Each ‘letter’ of the acronym has different economic and political clout, each country has their fair share of domestic and external issues, but they do share the above-mentioned properties. Essentially, there are few economies in the world that can afford it, including the US. European countries and Japan, for instance, despite all their economic power, cannot boast full sovereignty as members of binding alliances.
Days of ‘hard-bloc’ discipline are over
Until recently, the association was looked upon as a copy of the ‘nonalignment movement.’ On one hand, you have a powerful Western political bloc (the Euro-Atlantic world with some countries from other regions clinging to it), and on the other, you have these independent players. These days, independence, the need to take sovereign decisions and work with multiple partners, flexibility, and finally ‘putting yourself first’ is the talk of the town. It now features high on the agenda in the US, the heart of the global system, and all the way to its allies in Europe and Asia.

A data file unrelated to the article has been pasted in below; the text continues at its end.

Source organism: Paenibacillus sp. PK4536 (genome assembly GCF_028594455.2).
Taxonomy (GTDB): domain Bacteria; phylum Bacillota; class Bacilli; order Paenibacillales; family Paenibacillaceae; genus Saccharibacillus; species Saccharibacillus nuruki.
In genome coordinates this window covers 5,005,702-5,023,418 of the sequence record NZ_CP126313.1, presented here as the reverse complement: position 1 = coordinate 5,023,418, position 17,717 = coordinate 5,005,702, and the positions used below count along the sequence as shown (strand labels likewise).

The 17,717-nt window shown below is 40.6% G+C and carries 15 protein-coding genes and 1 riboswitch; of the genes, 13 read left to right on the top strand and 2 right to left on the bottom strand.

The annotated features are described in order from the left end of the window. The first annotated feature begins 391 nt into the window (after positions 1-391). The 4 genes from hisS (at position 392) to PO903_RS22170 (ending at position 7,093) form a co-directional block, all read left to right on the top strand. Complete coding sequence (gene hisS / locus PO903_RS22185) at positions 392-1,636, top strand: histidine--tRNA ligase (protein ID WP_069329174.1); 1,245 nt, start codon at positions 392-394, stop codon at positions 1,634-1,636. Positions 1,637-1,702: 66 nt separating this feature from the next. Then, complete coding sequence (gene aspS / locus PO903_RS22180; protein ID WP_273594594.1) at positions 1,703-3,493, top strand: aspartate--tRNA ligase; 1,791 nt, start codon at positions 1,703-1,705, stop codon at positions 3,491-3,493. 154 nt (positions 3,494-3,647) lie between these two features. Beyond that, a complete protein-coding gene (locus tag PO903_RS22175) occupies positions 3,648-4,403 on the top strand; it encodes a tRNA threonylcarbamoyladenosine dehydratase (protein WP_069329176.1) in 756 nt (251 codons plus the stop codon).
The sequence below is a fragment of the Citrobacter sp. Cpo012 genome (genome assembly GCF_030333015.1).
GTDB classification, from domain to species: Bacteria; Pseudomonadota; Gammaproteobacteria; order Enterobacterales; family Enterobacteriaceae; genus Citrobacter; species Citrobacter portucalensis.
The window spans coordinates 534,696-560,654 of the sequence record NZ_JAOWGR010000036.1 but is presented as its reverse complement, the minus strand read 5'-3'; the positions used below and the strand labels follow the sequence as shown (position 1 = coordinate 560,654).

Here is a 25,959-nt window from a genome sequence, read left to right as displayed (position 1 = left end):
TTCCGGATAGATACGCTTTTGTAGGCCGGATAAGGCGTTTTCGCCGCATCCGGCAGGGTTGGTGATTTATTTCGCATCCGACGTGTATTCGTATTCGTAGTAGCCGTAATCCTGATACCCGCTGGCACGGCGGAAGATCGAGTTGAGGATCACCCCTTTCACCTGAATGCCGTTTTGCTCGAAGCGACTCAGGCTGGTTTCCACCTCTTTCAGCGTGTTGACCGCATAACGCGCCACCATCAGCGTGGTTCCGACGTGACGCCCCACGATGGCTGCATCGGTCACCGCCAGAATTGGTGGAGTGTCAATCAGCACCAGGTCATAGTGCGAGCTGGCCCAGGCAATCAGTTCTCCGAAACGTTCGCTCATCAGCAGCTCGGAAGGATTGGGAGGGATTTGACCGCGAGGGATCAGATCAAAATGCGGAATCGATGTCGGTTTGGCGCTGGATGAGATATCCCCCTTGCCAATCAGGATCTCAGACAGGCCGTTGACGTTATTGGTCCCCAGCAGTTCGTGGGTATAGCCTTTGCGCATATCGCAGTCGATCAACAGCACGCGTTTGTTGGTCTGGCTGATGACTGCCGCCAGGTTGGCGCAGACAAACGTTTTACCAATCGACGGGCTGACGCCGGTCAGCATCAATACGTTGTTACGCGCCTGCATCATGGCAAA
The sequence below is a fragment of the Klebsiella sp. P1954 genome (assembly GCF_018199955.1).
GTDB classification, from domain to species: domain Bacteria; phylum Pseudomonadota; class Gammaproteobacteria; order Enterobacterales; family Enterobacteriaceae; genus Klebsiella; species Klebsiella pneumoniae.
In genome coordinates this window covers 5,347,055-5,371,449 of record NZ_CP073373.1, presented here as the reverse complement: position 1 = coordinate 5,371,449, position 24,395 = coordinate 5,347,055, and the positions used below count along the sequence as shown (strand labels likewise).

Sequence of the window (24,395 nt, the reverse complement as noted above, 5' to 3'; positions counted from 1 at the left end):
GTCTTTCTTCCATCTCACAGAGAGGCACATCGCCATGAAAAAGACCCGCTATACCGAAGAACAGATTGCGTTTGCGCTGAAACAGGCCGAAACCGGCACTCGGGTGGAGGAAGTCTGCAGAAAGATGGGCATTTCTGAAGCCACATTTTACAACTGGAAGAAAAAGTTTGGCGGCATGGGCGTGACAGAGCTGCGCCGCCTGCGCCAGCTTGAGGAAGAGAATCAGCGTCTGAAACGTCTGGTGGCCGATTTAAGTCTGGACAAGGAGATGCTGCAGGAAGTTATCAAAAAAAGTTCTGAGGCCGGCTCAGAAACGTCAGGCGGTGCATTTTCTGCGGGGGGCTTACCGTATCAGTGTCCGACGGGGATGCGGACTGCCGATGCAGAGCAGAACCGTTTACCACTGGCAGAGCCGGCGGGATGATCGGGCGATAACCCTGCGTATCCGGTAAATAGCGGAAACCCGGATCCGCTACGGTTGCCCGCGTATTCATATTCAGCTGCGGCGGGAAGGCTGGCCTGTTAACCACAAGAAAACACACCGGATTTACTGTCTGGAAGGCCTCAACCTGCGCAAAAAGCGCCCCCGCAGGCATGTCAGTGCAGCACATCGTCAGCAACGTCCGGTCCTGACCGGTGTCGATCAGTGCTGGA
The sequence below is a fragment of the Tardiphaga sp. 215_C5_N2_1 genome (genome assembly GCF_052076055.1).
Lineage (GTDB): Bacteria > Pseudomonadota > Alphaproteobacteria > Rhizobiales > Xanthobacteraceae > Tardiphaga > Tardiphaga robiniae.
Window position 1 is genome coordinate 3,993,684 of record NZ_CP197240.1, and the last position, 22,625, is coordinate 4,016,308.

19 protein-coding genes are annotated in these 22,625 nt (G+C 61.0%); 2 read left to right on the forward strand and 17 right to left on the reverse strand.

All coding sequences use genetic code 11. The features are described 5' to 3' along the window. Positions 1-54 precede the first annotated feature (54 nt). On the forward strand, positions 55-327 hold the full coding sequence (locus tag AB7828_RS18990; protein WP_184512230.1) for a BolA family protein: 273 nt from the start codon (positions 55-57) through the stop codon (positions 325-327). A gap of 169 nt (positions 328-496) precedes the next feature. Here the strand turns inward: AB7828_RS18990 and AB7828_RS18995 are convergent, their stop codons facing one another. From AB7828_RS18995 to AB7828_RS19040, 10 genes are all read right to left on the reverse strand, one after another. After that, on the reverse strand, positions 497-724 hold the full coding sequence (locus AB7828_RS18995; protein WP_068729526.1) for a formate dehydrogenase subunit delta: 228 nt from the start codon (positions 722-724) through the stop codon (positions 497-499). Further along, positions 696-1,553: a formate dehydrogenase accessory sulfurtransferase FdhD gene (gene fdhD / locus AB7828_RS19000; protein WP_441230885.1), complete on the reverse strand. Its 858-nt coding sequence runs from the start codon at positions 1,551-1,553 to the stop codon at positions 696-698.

While the allies have been getting increasingly weary of their US dependence, they are reluctant to cut it for various reasons. As it turns out, the non-affiliation of the BRICS states with any of the powerhouses, and the group’s free and informal nature aren’t necessarily a flaw, rather an advantage. No binding commitments, coordination only, and common grounds for talks. Also, you get a sense that you belong to a club of the most influential non-Western powers and decision-making centers
For this very reason, Bolsonaro cannot dislike BRICS. The brave nationalist seeks not to obey the US but rather to promote the ‘Brazil first’ slogan, in the spirit of his American idol. For him, being part of BRICS along with the most powerful politicians – and Xi, Putin, and Modi are definitely among them – is a way to emphasize his own significance, and that of his country.
The very idea behind BRICS is as appealing as ever amid recent developments. As I said earlier, the member states have never deliberately mounted opposition to the US. More than that, all the countries are closely linked to the US in different ways (less so for Russia but it has ties, too). Washington has embarked on a revisionist campaign undermining global economic and political stability. If they are to survive, the nations must work together to support stability. Under President Trump, the US feels unrestrained in exploiting its advantages, particularly control over the global financial system, in their own interests. The US president has been open about it.